What all these examples show is that preparing for any position of leadership requires time, get experience, knowledge and competence. If the Nigerian youths do not acquire the right skills, then I fear passing the Not too young to Run bill into law will be a waste of time and the politics of succession will continue to be determined along premordial lines.

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The youths must begin by organising at ward level, state positions and public/private office positions. They must understand that anyone serving the country in any political position means serving the people that voted him/her into government. Anyone going into power for the sole purpose of money should have a serious rethink. Unfortunately this is the difference between our nation and other countries with prosperous democracy where the rule of law prevails. Thiss is the direction our youths should be aspiring for to effect change.

Another important requirement for those aspiring for political office is campaign funding. No matter how good a candidate’s intention might be; lack of adequate financial support can be an obstacle to a successful campaign. As I flipped through the pages of the newspapers and read the online stories during the passage of the bill, one thing that came to mind was the fear of corrupt politicians sponsoring youths into office and ruling from the backend hence making the candidate a figure head in office.

In many countries they are laws in place to access funds for anyone seeking office through election. In the US, finance laws are enacted by congress and enforced by the Federal Election Commission (FEC) and Independent Federal Agency. In the UK an independent body oversees election and regulates political finance, the rules are on how much candidates can spend on their campaign and where they receive the funding from, there are limits on candidates spending and controls on the source of funding. These laws are to ensure probity, accountability and ensure those interested in serving the people have the opportunity to participate.

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In our country we must take the sources of campaign funding seriously to enable equal playing ground for aspiring young participants. In Nigeria laws are made but enforcement is a major problem because of the high level of corruption in our public space. The Independent National Electoral Commission (INEC) has the power to monitor campaign expenditure as contained in section 153 of the 1999 constitution. In my quest for more information, I looked through the 2010 electoral Act as amended, it has the election limit for President as (N1b), Governor (N200m), Senate (40m), House of Representatives (N20m), State Assembly (N10m), Local Government (N10m) and Counsellor (1m).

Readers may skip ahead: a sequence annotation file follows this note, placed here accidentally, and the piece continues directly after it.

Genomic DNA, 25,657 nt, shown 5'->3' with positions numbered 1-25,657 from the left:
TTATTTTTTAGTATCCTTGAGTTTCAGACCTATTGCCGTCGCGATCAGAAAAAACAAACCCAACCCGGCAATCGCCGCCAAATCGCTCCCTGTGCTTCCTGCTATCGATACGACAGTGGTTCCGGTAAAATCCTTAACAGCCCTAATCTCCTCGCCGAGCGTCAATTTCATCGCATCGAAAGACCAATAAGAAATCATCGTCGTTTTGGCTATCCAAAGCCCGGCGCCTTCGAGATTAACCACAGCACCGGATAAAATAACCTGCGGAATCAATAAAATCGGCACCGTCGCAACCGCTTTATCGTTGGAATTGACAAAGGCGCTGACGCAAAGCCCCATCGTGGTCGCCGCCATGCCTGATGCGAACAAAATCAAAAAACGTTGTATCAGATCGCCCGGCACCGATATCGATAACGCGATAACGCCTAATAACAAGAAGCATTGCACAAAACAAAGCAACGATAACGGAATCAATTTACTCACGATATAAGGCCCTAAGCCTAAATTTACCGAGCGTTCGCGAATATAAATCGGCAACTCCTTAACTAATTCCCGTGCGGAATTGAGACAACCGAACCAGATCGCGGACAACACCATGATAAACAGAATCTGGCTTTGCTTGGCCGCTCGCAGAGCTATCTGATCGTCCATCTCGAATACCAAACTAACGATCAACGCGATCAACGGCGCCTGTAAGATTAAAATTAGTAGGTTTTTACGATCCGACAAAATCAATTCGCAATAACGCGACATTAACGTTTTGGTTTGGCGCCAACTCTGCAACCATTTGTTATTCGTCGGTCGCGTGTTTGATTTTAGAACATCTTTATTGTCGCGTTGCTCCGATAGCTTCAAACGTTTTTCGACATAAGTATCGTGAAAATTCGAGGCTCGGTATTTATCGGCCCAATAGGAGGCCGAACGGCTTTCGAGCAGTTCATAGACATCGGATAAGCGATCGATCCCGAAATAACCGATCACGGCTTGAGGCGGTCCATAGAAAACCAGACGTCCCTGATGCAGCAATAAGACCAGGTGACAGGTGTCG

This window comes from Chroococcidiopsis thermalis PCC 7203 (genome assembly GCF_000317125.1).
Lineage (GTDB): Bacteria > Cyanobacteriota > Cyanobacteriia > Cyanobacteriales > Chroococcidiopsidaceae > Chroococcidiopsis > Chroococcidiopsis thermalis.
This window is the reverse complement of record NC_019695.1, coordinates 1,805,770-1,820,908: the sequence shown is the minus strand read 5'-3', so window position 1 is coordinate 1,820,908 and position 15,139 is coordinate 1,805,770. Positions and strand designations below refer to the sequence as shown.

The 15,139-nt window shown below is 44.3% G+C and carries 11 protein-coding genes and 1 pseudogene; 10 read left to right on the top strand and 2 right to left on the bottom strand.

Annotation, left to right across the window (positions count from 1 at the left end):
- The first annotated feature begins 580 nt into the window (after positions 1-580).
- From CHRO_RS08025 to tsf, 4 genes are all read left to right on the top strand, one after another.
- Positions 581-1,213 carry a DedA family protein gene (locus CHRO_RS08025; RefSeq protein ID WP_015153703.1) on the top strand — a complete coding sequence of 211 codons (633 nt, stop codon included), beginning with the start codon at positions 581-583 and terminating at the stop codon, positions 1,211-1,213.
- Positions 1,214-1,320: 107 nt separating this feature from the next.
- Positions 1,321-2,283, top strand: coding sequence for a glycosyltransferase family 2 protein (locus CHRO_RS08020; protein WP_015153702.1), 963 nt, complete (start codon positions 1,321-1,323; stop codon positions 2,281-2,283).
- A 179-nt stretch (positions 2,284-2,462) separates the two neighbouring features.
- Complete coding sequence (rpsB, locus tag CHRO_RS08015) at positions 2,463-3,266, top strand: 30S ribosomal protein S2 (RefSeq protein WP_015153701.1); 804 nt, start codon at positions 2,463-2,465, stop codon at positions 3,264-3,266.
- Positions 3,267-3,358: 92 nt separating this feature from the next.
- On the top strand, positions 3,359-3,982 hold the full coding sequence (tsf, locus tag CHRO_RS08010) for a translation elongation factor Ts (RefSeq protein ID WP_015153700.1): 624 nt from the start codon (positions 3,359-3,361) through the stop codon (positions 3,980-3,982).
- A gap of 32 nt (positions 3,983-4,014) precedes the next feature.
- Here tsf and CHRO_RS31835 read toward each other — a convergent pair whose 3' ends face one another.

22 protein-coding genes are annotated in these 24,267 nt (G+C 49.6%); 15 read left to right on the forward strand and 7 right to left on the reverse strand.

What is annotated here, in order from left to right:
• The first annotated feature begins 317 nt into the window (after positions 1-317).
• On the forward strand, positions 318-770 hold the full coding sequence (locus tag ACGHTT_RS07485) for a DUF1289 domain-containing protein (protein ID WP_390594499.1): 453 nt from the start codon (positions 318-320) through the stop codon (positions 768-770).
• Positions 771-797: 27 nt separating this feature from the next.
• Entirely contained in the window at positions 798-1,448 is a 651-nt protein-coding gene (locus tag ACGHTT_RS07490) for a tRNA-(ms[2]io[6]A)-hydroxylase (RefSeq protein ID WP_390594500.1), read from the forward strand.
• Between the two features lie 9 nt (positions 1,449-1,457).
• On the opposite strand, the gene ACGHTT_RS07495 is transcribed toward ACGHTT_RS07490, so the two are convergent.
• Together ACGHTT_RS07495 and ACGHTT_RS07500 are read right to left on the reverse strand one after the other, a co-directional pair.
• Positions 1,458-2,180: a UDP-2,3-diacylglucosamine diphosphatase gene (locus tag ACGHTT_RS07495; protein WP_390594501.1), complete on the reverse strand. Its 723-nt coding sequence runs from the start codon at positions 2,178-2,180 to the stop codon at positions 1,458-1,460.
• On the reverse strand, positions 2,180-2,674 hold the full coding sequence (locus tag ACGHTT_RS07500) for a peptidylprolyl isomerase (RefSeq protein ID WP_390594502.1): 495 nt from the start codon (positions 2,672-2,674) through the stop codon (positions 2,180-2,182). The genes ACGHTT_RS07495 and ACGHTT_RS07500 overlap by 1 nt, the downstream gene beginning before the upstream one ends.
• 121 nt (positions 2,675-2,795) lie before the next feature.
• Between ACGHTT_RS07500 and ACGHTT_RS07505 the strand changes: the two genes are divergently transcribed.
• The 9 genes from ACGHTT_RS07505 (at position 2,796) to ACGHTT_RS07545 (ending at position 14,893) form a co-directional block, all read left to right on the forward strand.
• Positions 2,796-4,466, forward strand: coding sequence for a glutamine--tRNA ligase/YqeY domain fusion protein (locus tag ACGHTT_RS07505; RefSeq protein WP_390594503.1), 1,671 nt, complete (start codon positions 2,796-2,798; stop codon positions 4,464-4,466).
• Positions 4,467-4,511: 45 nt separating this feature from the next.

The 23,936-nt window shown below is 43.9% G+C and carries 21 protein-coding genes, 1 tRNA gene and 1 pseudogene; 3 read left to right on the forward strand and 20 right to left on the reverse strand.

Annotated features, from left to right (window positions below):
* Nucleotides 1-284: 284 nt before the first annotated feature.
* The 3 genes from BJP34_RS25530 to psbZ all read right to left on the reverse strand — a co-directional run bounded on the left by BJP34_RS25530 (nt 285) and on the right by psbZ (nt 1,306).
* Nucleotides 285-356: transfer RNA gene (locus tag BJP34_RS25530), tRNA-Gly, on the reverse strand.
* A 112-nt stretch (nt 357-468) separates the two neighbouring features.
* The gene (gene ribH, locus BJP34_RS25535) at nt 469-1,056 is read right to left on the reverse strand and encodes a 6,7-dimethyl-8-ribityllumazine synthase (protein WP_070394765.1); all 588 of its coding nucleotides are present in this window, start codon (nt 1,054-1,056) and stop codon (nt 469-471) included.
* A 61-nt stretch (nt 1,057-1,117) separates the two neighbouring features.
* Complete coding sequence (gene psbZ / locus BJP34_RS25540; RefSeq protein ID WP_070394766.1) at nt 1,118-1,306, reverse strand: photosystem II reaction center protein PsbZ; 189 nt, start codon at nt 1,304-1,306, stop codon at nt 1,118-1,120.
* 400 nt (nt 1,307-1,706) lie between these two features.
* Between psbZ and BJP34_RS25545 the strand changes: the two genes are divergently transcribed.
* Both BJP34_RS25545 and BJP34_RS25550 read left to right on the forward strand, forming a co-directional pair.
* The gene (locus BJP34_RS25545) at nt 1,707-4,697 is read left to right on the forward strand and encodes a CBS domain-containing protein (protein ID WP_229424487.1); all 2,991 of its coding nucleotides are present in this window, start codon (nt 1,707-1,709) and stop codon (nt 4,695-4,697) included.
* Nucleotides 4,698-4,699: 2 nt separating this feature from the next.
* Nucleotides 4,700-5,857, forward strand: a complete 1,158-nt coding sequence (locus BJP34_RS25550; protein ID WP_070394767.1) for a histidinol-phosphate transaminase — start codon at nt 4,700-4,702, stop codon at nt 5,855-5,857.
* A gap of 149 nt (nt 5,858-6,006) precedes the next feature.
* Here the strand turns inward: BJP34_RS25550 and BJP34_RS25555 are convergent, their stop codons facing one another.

The problem as we all know is that the campaign expenditure law has never been enforced and the limits never adhered to which is why the media expenditure for the last presidential election was N8,789,685,298 (PDP) and N2,915,846,737 (APC) according to the Centre for Social Justice. INEC has to wake up to its responsibility on this, the use of public funding by public office holders is of great concern and we do not expect the youths to toll this line.

It is important that our Nigerian youths follow the commendable steps of the current president of France, Emmanuel Macron by creating a new niche rather than play the “follow follow” game of standing behind the corrupt politicians and singing their praises through sponsored protests and twitter conversations. Social media has given youths the opportunity to create change and not for showing off wealth and lifestyles that don’t exist in their world, until our youths wake up, I am afraid politics in Nigeria will remain the same.

The views expressed in this article are the author’s own and do not necessarily represent the editorial policy of NAIJ.com.

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Watch video of how Nigerian youths' protest made the National Assembly pass the 'Not Too Young To Run' bill: